Eighteen of the twenty-two extant plates were first issued in 1864 under the title Los Proverbios (Proverbs). Some of the plates can be seen as relating to Spanish proverbs, and the word at the period also applied to allegories which needed an interpretation.

The current title of Los Disparates follows the discovery of working proofs with titles, in Goya’s own hand, most of which included the word Disparata (Folly) and a characteristic, such as the Disparate de Carnabal (Carnival Folly) offered here.

“Many of the prints have been shown to represent carnival themes and it is quite possible that Goya used Carnival as an allegory through which to express complex ideas which may include particular as well as general allusions to the state of Spain and to his personal and private world which, since the time of the Caprichos, had always been intermingled in his works of ‘capricho and invention’.” (Juliet Wilson Barreau)

Plate numbers were added for eight further editions 1875 - 1930.

The plates were etched in Spain probably between 1815 and 1819, when the artist suffered another serious bout of illness; a period when the Spanish government was repressive.

Disparate de Carnabal elizabethCarnival folly
Alegrias antruejo, que manana seras cenzia
Rejoice, carnival, for tomorrow thou will be ashes
Harris 261; Delteil 215; pl.14 of Los Disparates
245 x 352 (bevelled plate)
Original etching with aquatint, c1816.
Fifth edition, 1904, well printed in black ink on cream wove paper.

£1500

An alternative proverb might be

Si la locura fuese dolores,
en cada casa darian voce
s -
If madness were pains,
there would be shouts from every house.

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WALTER GREAVES, Cheyne Row, Chelsea 1846 – 1930 Hammersmith Hospital. The Adam & Eve. Original etching, c1870’s.

WALTER GREAVES
Cheyne Row, Chelsea 1846 – 1930 Hammersmith Hospital

The son of a Chelsea boat builder and waterman, Greaves met Whistler when the latter moved to Chelsea in 1863. With his brother Henry, Greaves rowed Whistler on the Thames to find motifs.

In the 1870’s he assisted Whistler in decorating the Mall Gallery for Whistler’s first exhibition, and helped with the Peacock Room.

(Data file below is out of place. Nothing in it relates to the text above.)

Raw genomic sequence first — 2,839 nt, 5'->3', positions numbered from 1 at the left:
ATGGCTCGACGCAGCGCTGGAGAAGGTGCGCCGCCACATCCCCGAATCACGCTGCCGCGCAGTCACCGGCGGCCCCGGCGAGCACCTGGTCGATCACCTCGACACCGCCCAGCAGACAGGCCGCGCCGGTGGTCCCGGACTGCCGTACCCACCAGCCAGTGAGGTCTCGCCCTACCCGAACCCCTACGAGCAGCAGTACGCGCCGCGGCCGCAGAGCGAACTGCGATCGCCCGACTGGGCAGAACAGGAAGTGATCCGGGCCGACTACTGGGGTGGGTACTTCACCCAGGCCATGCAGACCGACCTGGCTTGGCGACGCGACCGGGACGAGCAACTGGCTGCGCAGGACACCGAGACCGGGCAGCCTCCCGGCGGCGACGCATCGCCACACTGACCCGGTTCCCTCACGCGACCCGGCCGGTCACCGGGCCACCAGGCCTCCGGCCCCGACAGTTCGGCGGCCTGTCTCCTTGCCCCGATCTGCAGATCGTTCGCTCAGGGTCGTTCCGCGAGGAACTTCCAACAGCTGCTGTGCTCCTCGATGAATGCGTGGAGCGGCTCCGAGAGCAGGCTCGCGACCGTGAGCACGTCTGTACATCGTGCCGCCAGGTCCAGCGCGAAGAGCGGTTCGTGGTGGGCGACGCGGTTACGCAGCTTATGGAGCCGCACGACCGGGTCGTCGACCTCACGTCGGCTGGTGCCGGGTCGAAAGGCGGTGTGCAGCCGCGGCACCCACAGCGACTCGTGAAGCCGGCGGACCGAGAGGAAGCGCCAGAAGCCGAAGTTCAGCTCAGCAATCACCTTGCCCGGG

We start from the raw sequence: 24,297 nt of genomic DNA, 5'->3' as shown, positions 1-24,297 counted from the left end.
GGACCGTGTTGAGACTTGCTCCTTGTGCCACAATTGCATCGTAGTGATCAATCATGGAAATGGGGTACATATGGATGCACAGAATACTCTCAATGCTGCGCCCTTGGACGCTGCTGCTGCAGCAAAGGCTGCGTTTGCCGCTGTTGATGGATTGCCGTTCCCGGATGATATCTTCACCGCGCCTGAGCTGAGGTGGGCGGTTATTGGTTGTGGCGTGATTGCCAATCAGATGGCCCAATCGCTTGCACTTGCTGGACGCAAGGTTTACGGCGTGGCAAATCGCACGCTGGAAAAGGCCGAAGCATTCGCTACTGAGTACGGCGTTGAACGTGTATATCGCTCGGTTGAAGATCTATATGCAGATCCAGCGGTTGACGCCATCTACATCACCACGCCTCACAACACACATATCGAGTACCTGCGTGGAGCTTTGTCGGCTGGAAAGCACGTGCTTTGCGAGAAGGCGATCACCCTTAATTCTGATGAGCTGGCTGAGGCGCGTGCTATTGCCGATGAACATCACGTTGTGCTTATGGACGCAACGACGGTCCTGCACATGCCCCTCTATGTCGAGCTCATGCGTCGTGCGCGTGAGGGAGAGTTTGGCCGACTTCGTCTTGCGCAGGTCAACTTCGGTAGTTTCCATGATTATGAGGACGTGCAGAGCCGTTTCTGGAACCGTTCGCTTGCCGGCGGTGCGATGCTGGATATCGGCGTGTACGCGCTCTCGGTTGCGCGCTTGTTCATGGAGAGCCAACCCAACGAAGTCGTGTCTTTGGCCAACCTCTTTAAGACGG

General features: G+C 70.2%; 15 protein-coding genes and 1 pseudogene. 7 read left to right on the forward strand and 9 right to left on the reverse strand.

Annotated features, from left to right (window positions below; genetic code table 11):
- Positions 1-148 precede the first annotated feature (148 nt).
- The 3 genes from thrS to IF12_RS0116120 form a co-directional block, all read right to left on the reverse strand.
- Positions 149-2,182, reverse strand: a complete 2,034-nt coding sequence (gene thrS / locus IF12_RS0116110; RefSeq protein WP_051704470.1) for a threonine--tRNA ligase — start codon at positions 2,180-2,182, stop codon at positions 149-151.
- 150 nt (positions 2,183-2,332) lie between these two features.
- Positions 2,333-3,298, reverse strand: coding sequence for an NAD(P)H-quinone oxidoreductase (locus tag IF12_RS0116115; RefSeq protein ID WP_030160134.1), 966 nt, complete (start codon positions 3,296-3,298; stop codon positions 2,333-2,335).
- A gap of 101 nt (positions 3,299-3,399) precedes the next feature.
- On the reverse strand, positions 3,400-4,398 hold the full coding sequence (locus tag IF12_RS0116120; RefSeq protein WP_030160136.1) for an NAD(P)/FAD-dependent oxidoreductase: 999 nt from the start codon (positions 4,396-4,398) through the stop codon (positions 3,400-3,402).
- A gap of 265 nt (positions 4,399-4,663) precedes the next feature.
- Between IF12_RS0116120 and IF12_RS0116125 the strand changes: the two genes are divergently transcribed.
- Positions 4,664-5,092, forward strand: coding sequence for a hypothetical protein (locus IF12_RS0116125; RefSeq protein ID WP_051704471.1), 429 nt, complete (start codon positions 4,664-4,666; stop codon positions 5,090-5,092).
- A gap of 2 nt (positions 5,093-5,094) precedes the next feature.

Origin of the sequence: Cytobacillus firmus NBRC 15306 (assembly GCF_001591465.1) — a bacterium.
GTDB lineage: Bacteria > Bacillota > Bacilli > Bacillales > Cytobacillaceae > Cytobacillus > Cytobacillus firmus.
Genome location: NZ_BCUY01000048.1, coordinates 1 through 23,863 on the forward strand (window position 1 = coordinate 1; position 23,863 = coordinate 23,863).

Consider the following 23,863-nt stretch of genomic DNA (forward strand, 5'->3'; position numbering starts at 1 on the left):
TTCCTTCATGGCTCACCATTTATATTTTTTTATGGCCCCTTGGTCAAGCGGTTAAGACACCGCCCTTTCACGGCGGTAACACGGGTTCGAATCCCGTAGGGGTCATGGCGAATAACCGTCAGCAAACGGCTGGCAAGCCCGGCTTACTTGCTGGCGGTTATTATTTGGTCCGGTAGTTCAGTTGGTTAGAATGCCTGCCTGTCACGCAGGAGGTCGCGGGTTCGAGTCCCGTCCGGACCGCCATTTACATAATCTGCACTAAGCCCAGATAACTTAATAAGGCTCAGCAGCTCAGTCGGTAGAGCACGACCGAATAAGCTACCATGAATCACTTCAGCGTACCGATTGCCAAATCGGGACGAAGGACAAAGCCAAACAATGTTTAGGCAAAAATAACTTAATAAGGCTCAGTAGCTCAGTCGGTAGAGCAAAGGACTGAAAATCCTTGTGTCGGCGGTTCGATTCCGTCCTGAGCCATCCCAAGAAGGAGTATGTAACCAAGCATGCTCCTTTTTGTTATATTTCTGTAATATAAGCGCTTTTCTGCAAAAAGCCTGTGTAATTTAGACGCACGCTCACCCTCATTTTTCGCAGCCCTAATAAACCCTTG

Greaves etchings mainly date from the 1870’s and early 1880’s while he was quite closely associated with Whistler, after which he went into decline, but in 1911 he was given a single solo exhibition of his work. Most of the extant impressions of his etchings were probably printed for this exhibition.

The Adam & Eve
125 x 200 mm
Original etching, c1870’s.
The plate signed.
Also signed in pencil.
On cream laid paper.

£500

The Thames-side public house in Chelsea was also etched by Whistler, in 1878. It was demolished when the Chelsea Embankment was built.

 

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WALTER SEYMOUR, St Pancras, London, 1848 – 1920 Godstone, Surrey. Harvest Twilight. Original mezzotint, 1897.

WALTER SEYMOUR
St Pancras, London, 1848 – 1920 Godstone, Surrey

A landscape and figure painter but primarily an engraver, Seymour exhibited prints at the Royal Academy 1905-1914.

During this period he taught at the LCC Bolt Court School of Engraving and Lithography, where Blampied and van Abbé were amongst his etching students.

(Harvest - Twilight)
205 x 326 mm
Original mezzotint, 1897.
Signed in pencil.
With the London publication line of M Cohen, 1897.
Printed on Van Gelder Zonen cream laid paper.
Time toned.

£250

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DOROTHY E G WOOLLARD R.E. Clifton, Bristol 1886 – 1986 Cambridge. Study of an old gnarled tree. Original etching.

DOROTHY E G WOOLLARD R.E.
Clifton, Bristol 1886 – 1986 Cambridge

Dorothy Woollard began etching as a student of Reginald Bush at Bristol School of Art in the early 1900’s and exhibited for the first time in 1910.

In 1913 she moved to London to take up a scholarship to the Royal College of Art, under Frank Short. Because of the intervention of the First World War, when she worked for the Admiralty mapmaking, Woollard did not graduate until 1923, though she had been elected an Associate of the R.E. in 1916 and became a Fellow in 1925.

She was another etcher who contributed a miniature etching for Queen Mary’s Dolls house. Several of her etchings show an interest in trees, and her Diploma Print for the R.E. was Burnham Beeches.

(Study of an old gnarled tree)
Not recorded in Roger Staton Dorothy Woollard and the etching revival
109 x 151 mm
Original etching, signed in pencil.
On japan.

£175